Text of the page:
Written by Malcolm Kern
Eating Bread from Heaven
August 2, 2015
Blessed Lord, who hast caused all holy Scriptures to be written for our learning: Grant that we may in such wise hear them, read, mark, learn, and inwardly digest them, that by patience and comfort of thy holy word, we may embrace, and ever hold fast the blessed hope of everlasting life, which thou hast given us in our Saviour Jesus Christ. Amen.
In Psalm 78, the poet Asaph advises his people to “tell the next generation the praiseworthy deeds of the LORD, his power, and the wonders he has done”, and to warn “the children yet to be born … [to] put their trust in God and … not be like their ancestors … whose spirits were not faithful to him”. Then the psalm goes into a recital of God’s dealings with Israel from their time in Egypt up to the appointment of David as king.
It’s a tale of wondrous signs that God performed in their midst, including how “he rained down manna for the people to eat, he gave them the grain of heaven. Human beings ate the bread of angels; he sent them all the food they could eat.” And yet, Asaph says, “In spite of all this, they kept on sinning; in spite of his wonders, they did not believe.” In other words, in Asaph’s poem, Seeing is not believing! Rather, the ancestors are portrayed as people who saw, who ate, and who did not believe – eating, they did not eat and seeing, they did not see.
This is how our gospel reading began, with Jesus making a similar observation about the crowds who have been searching for him – that in seeing, they simply do not see. “Very truly I tell you, you are looking for me, not because you saw the signs I performed but because you ate the loaves and had your fill.”
Now on the one hand, this observation of Jesus’ seems a bit contrary to the way John has told the story so far. Chapter 6 begins with Jesus crossing to the far side of the Sea of Galilee, and being followed by a large crowd, “because they saw the signs he had performed by healing the sick.” Then, after Jesus has fed about five thousand men with a little boy’s small lunch, John tells us that “after the people saw the sign Jesus performed, they began to say, “Surely this is the Prophet who is to come into the world.””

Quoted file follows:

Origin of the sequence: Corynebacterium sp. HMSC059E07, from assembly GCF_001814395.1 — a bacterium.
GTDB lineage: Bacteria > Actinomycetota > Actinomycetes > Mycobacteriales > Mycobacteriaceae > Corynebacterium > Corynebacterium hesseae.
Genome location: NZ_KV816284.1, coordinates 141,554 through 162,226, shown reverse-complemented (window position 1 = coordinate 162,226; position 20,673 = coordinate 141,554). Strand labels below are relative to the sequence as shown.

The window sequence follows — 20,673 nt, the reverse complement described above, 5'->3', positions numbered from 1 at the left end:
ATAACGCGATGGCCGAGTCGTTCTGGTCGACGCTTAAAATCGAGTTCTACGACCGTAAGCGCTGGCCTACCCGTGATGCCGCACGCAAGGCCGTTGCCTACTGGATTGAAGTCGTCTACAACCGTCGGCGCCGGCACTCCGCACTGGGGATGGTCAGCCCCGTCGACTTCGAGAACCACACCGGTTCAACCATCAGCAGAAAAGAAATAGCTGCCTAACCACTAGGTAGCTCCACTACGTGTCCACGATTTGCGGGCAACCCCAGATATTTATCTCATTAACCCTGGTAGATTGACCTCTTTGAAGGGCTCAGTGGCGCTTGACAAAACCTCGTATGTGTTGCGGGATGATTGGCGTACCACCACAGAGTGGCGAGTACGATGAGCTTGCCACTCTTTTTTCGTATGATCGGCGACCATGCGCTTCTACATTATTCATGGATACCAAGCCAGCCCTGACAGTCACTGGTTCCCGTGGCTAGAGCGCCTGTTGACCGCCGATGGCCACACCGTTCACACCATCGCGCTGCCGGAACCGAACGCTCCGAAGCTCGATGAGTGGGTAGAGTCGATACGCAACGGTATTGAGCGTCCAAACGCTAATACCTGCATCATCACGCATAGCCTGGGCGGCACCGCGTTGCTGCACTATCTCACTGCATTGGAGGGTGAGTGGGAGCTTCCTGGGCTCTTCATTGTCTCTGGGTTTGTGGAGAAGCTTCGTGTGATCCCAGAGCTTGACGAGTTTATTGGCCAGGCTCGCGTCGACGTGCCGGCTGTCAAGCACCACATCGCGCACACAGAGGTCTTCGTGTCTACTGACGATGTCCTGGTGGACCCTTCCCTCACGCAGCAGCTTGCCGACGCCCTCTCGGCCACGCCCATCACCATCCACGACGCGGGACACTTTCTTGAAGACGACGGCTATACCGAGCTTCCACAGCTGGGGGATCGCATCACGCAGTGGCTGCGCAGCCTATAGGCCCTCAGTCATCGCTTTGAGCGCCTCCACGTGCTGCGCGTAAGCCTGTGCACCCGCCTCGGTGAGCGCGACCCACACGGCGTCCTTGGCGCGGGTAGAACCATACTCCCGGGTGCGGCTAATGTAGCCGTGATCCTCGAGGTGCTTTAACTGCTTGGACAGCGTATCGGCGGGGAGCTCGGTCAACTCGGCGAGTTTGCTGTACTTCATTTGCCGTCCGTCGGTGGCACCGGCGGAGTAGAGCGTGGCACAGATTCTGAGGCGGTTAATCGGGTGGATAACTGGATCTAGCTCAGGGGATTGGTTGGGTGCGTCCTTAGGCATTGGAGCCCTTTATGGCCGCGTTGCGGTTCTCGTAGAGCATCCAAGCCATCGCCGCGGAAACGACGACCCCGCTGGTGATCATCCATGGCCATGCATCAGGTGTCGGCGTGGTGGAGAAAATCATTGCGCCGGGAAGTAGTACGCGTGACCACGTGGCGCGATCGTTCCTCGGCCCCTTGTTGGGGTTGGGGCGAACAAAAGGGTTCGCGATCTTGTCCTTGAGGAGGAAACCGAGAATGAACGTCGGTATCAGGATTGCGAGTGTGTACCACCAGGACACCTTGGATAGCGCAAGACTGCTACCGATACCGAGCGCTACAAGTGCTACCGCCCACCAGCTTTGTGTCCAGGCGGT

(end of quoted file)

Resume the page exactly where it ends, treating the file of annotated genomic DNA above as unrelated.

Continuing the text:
So, it seems, the people are quite capable of seeing the signs and recognizing them as signs. After all, it is the people who make the connection between Jesus giving them bread in a barren place where there is no food, in the days leading up to Passover, with the account of Moses and the giving of manna in the wilderness. They also are able to connect this with God’s promise in Deuteronomy 18 that God would raise up a prophet like Moses. And having made that connection, they are about to make Jesus king.
And yet Jesus says, “You don’t see at all. You are not seeking that to which the signs point. You are still chasing off in the wrong direction, after the wrong thing. Stop chasing after perishable food when the very signs you think you see are pointing directly to food that provides eternal life.” When I hear Jesus’ words, I am reminded of what God said through the prophet Isaiah to the mis-directed people of that day at the beginning of chapter 55:
Come, all you who are thirsty, come to the waters;
and you who have no money, come, buy and eat!
Come, buy wine and milk without money and without cost.
Why spend money on what is not bread,
and your labor on what does not satisfy?
Now I have no idea if the crowd had Isaiah in mind when hearing Jesus’ answer, but I would certainly think they might have Moses still in mind, and how their ancestors had asked Moses to speak to God on their behalf and promised to listen to Moses and do whatever God told them to do. And they probably still remembered the reference to Deut. 18, where God tells the people to be sure to listen to the prophet like Moses. If so, then it is perhaps only natural they should ask Jesus “What must we do to do the works God requires?”
Yet there is something in Jesus’ answer that they don’t seem to like. They have already identified Jesus as the prophet like Moses on the basis of the sign he performed, and so they know God requires them to listen to him. But now they ask for a sign to prove he really has been sent by God. But not just any sign, a sign related to the miracle performed by Moses – bringing down bread from heaven. Which makes this a rather confusing, and probably confused, request. Just yesterday they saw the sign where Jesus gave thanks and fed them with bread that had not been there. Are they now asking him to do it again? Are they asking him to keep giving them bread every day for 40 years, like Moses? Is that what it will take for them to believe? Or do they want something more miraculous – bread that doesn’t look like ordinary, everyday barley loaves, perhaps, or maybe bread made ex nihilo as it were, without starting with even five loaves.